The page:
In late August, my husband and I enjoyed a spectacular trip around Iceland on the Ring Road. Our focus in planning the trip was Iceland's natural beauty and with the exception of the ubiquitous gas station hot dogs hadn't heard much about food. What a pleasant surprise to enjoy a number of outstanding meals in small villages tucked away in the countryside. For anyone planning a similar trip, following are some of the highlights we encountered:
Pakkhus, overlooking the harbor in Hofn. The restaurant is located in an old fish processing factory. Downstairs is a bar area (where you can wait until a table opens up), upstairs is the dining room. It was busy when we arrived around 7, but only had to wait about 15 minutes for a table. We shared smoked trout two ways as an appetizer and then for mains had the langoustine and the fish of the day which was ling in a cream sauce. Hofn is the langoustine capital of Iceland and they did not disappoint! Much sweeter and smaller than the east coast lobster we are used to in North America. The ling was also very nice - sauce was used sparingly and it was served with small local potatoes and a salad.
In the eastern fjords we spent a night in a little village called Seydisfjordur where we had dinner at Nord Austur Sushi Bar. We made a reservation earlier in the day and the restaurant did get busy while we were there. Excellent sushi, very fresh. The California rolls are made with langoustine. Can't beat that!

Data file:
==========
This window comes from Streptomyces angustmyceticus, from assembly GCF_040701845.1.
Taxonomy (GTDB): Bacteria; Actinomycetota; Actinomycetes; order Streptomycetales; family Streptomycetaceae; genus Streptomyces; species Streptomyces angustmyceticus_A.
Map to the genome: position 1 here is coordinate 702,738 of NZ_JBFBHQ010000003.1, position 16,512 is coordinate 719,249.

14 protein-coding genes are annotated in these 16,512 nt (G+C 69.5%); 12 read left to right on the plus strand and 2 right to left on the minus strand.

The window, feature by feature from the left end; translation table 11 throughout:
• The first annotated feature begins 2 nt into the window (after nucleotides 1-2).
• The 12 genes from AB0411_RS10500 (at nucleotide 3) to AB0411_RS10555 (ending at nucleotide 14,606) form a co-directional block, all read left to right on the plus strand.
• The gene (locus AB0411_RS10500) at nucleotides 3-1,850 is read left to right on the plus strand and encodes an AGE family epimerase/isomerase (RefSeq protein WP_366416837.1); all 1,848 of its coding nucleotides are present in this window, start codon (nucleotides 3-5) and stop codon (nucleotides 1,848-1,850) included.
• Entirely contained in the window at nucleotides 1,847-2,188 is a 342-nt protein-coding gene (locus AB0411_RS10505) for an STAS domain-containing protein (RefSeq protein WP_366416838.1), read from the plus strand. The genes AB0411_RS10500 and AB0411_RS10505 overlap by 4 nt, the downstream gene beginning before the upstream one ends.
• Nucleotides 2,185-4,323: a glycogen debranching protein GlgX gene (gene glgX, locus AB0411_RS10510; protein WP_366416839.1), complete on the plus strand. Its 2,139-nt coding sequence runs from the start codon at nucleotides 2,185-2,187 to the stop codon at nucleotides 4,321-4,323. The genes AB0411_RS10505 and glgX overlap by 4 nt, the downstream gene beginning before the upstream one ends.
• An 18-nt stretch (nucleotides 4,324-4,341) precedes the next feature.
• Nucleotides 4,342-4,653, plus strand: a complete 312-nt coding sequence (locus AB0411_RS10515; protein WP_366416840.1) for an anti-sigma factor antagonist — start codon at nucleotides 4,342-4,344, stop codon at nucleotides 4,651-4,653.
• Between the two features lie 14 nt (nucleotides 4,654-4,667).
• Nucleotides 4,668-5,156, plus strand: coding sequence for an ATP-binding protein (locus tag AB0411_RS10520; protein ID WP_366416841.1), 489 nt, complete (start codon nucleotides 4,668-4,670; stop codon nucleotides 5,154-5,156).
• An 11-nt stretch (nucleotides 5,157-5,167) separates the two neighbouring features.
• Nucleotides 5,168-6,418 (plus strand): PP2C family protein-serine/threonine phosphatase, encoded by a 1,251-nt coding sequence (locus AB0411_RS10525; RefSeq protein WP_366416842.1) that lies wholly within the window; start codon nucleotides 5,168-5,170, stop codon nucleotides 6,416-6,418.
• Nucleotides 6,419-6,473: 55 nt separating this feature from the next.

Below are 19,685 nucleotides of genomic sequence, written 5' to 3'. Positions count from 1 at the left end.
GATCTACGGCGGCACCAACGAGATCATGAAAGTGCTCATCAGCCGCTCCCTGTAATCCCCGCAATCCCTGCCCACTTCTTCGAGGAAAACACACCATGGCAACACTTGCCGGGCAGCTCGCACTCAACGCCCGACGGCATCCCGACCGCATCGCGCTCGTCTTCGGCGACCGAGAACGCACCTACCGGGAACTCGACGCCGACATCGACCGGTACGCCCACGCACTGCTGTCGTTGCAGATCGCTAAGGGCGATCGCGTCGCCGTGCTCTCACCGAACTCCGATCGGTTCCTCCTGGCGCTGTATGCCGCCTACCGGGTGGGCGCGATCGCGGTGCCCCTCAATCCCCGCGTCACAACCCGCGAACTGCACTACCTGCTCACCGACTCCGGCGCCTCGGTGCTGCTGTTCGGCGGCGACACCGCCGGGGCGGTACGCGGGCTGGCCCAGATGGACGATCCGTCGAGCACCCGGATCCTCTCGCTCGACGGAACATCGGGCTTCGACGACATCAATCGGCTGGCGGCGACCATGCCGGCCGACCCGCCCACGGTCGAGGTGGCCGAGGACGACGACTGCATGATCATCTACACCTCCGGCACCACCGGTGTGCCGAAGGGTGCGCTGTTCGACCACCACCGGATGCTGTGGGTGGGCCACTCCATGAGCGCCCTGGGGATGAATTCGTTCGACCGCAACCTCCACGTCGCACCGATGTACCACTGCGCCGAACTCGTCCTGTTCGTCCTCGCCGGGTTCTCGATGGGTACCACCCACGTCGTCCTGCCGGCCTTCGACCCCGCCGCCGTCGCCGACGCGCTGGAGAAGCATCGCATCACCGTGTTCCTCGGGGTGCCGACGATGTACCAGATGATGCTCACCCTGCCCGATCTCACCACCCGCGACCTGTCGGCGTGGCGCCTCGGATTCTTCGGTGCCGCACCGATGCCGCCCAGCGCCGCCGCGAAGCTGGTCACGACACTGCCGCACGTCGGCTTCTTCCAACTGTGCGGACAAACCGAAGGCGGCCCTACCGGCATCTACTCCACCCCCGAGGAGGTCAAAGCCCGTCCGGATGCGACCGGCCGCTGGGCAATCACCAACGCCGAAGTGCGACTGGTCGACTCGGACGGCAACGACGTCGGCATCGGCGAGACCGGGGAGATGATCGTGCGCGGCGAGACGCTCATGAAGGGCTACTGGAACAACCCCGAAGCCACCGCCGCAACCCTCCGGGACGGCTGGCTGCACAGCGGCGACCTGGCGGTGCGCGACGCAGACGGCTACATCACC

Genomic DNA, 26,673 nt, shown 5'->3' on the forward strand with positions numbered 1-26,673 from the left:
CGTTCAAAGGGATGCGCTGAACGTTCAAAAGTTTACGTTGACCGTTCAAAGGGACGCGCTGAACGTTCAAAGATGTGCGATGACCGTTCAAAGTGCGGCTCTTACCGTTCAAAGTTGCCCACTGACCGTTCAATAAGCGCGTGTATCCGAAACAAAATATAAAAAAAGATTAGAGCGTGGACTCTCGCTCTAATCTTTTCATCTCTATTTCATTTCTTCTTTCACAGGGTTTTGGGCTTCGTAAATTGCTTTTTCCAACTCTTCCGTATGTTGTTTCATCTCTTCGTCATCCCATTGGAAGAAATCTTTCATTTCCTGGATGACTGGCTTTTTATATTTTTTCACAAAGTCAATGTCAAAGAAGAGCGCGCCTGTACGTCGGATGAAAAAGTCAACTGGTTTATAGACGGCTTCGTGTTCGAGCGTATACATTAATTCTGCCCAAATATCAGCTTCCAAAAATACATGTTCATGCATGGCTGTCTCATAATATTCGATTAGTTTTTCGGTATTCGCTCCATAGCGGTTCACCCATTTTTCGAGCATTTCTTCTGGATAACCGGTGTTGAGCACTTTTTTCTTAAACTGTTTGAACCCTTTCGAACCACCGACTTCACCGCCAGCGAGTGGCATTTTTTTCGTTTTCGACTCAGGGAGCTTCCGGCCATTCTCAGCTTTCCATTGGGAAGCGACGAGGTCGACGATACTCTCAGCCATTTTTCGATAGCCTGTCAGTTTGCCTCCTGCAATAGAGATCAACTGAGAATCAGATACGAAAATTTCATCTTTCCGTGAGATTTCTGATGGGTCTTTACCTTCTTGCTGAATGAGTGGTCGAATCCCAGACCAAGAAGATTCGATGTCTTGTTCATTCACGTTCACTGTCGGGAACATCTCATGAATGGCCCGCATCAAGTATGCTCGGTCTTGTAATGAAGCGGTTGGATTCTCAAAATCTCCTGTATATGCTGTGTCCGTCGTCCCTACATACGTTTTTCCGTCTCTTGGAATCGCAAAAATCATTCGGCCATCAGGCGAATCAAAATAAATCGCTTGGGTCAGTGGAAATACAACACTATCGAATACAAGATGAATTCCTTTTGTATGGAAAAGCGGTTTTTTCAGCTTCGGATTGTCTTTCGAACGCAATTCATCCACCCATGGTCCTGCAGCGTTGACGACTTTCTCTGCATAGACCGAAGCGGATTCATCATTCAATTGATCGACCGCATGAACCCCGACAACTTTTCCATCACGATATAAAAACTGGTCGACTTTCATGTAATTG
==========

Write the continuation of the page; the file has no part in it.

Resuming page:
In Lake Myvatn we visited Vogafjos for a late lunch after a long day of activities. This place might not be for everyone as you can look right into the cowshed from the restaurant, but didn't bother us. The menu is prepared using ingredients from the farm, including their own cheese. We shared a hearty goulash soup and a burger. Both were excellent.
As we made our way across northern Iceland we stopped for a night in Hvammstangi. Driving up the coast from Hvammstangi on a dirt road you reach Geitafell restaurant after about 30km. Known for their fresh seafood. We shared the seafood soup which was full of salmon, ling, tiny prawns, mussels, etc and more langoustine soaked in garlic butter. All came with house made bread and a green salad. Worth the drive for the food and the views.
Next we headed out along the Snesfellesnes Peninsula and spent a night in Grundafjordur where we had dinner at Bjargarsteinn Mathus. We did not have reservations so we did not sit in the main dining room which looks out on the ocean, but managed to snag a small table in the lounge which was very cozy and had the added benefit of being open to the kitchen so we got to chat with the chef a bit who told us about the history of the building, his decision to open a restaurant in Grundafjordur and where he gets his fish. Dishes focus on whatever is the fresh catch of the day. We shared mussels to start (harvested that morning) and then two fish mains, salmon and ling. Portions were very big and I couldn't finish it all. Another truly lovely spot.
We were really impressed with the quality of the ingredients and the cooking at all of these places. It seemed to me that the owners and chefs were very dedicated to putting out high quality offerings that really showcase their local ingredients. Iceland is expensive in general so dining out can cause a bit of sticker shock at first, but there is no tax or tip added on and in the end we felt all of the meals we had were of such high quality they were well worth the price.
If you are travelling the Ring Road make sure to check out some of these spots!